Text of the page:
Earlier in the week, we pointed you towards an appealing paper by Georgia Tech Professor Fox Harrell, which handled the surprisingly complex politics of avatars and identity in games. Sadly, it seems many failed to get much out of it.
No, judging from the comments in the post it appears to be many chose to read simply the headline from the piece (which, as being an angle to entice readers into something just a little heavier than we’re accustomed to, might have been better-presented on our part), rather than the suggestion to read either a fuller piece or Harrell’s whole paper elsewhere. From the interests of presenting Harrell’s ideas on the challenge completely, then, he’s been so kind regarding present this post.
Top: A screenshot from Harrell’s interactive game/poem “Loss, Undersea” (left), and a variety of possible avatar transformations (right) (you can enjoy a video of your project in action here)
Gamers are beautiful, so consider this as a love letter for your needs. I really like the way you can circle the wagons once the medium we care for so much is assailed. So, let me tell you directly: my goal is always to support your creativity in gaming along with other digital media forms. In recent days, I had the pleasure for being interviewed by Elisabeth Soep for boingboing.net on the topic of research into identity representation i have been conducting. This informative article, “Chimerical Avatars and also other Identity Experiments from Prof. Fox Harrell,” also had the distinction of having been reblogged on Kotaku within the sensationalistic headline “Making Avatars That Aren’t White Dudes Is Hard.” I am thrilled to discover the dialogue started by my fellow denizens of gamerdom, though the title and article misstated my aims. Within this type of my research (Furthermore, i invent new kinds of AI-based interactive narrative, gaming, poetry, and other expressive works), I am thinking about a couple of things:
1) New technologies for creating empowering identity representations, not just in games however in social network sites, online accounts, and a lot more.
2) By using these new technologies to create Steam avatars and related gaming systems more artistically expressive.
What I have called “Avatar Art,” could make critical and expressive statements regarding identity construction themes including changing moods, social scene, marginality, exclusion, aesthetic style, and power (yes, including gender and race but not necessarily exclusively). My own works construct fantastic creatures that change based on emotional tone of user actions or based upon other people’s perceptions rather than the players’. My real efforts, then, can be far removed from the aim of creating an avatar that “well, appears to be [I do]!”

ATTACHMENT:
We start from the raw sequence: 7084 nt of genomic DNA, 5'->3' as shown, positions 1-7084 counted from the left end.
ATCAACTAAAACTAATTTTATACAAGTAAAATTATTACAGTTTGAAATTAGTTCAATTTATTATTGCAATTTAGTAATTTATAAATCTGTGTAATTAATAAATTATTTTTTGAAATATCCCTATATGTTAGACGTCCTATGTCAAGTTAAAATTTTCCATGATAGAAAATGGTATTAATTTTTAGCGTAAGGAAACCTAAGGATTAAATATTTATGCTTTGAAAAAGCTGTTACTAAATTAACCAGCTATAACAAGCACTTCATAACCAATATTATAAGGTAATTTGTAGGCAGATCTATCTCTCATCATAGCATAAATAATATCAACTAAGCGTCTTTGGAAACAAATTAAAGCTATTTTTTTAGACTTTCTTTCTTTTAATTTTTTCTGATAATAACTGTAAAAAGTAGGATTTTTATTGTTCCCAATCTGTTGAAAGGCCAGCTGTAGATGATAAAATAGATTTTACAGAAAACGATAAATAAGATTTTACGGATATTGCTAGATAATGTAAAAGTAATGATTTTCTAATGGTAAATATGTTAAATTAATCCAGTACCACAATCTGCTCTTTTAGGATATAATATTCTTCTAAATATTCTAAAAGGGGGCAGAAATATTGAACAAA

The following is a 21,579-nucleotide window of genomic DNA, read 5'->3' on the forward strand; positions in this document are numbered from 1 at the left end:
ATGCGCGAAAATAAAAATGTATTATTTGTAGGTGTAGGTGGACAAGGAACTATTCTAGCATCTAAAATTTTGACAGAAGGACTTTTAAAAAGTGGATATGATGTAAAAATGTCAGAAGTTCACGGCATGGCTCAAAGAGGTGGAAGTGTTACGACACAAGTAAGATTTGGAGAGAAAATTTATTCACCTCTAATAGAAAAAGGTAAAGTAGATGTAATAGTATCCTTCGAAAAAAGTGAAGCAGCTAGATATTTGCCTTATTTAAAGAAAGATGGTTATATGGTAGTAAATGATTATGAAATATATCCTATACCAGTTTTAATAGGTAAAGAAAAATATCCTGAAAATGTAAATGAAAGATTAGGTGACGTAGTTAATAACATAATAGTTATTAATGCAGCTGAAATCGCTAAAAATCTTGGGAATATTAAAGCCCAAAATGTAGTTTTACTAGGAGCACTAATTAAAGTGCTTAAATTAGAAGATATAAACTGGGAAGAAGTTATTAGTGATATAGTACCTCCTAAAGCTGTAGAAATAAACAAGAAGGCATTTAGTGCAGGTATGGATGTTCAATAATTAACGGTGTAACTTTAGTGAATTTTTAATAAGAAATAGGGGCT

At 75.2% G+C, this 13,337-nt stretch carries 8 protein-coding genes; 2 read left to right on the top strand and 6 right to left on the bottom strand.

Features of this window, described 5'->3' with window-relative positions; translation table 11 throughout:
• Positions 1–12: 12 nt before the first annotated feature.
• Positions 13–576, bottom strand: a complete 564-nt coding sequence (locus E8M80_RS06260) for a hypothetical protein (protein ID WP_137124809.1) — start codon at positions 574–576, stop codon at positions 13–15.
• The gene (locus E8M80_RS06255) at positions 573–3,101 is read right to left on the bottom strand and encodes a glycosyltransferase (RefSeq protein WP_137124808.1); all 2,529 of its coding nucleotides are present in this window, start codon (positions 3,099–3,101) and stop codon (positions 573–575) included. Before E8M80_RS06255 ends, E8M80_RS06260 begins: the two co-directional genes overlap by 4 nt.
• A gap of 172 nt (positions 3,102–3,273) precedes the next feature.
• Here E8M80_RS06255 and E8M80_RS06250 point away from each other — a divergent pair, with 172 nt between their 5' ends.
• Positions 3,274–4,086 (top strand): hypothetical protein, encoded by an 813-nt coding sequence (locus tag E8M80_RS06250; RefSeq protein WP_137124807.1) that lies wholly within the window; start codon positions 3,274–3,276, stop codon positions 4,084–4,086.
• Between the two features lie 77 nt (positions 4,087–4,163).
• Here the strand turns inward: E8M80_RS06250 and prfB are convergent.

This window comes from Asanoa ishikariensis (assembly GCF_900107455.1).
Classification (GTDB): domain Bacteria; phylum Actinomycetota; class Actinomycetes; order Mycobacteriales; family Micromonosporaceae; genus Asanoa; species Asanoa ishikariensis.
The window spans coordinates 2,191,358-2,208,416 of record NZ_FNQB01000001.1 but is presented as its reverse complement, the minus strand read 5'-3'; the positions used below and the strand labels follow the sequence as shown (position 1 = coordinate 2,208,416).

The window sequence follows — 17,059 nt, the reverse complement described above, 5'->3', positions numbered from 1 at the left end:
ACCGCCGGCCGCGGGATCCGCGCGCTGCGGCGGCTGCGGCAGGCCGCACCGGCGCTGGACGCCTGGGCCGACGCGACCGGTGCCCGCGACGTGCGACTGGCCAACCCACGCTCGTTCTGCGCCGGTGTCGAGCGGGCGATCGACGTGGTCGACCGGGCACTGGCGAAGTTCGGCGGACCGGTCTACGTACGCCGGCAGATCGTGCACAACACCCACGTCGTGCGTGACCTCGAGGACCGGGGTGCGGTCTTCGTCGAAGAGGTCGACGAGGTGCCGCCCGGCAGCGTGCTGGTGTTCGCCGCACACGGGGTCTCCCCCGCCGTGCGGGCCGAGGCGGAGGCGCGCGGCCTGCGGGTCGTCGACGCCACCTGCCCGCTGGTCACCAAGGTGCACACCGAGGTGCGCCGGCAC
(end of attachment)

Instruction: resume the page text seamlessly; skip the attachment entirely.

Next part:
Look at the original article too. And, to save you time and also in the spirit of dialogue and genuine wish to engage and grow, I offer a list of 10 follow-up thoughts that I posted towards the comments around the original.
1) On race. The points argued within the article tend not to primarily center around race. Really, because this is about research, the aim is to imagine technologies that engage a wider variety of imaginative expression, social awareness/critique, fun, empowerment, and more.
2) On personal preference. The video game examples discussed represent personal preference. The first is permitted to prefer Undead that appear to be more mysterious (for example “lich-like” or any other similar Undead types – the theory is a male analog towards the female Undead which can look much more such as the Corpse Bride) than just like a Sid Vicious zombie on steroids. One is also able to feel that such options would break the overall game maker’s (Blizzard’s) coherent cartoony aesthetic driven from the game’s lore. The bigger point is that issues like aesthetics, body-type, posture, and a lot more, are meaningful dimensions. In real life or tabletop role-playing it will be easy to simply imagine these attributes – they do not require to become built in rules. Yet, in software they can be implemented through algorithmic and data-structural constraints. Why not imagine the best way to do better without allowing players to get rid of the overall game or slow things down?
3) On the bigger picture. The game examples I raise are, to some degree, rhetorical devices. They address fashion, body language, gender, culture, plus more. The idea is the fact in real life there is an incredible volume of nuance for representing identity. Identities are generally more than race and gender. Identities change with time, they change based on context. Research is forward looking – why not imagine just what it ways to have technologies that address these issues and just how we can make use of them effectively. That includes making coherent gameworlds and not bogging people down during or before gameplay. The rhetorical devices can be more, or less, successful. But the point remains that this really is a *hard* problem.
4) On back-end data structures and algorithms. The study mentioned does not focus primarily on external appearance. It is focused on issues like emotional tone, transformation, change, community perspectives, stigma, plus more. As noted, they are internal issues. But we can easily go further. New computational approaches are possible that do not reify social identity categories as discrete groups of attributes or statistics. Categories can be modeled more fluidly, and new game mechanics may result. My GRIOT system permits AI-based composition of multimedia assets, including characters in games. Let’s imagine and produce technologies that could do more – after which deploy them in the most efficient ways whether for entertainment, social critique, or social network sites.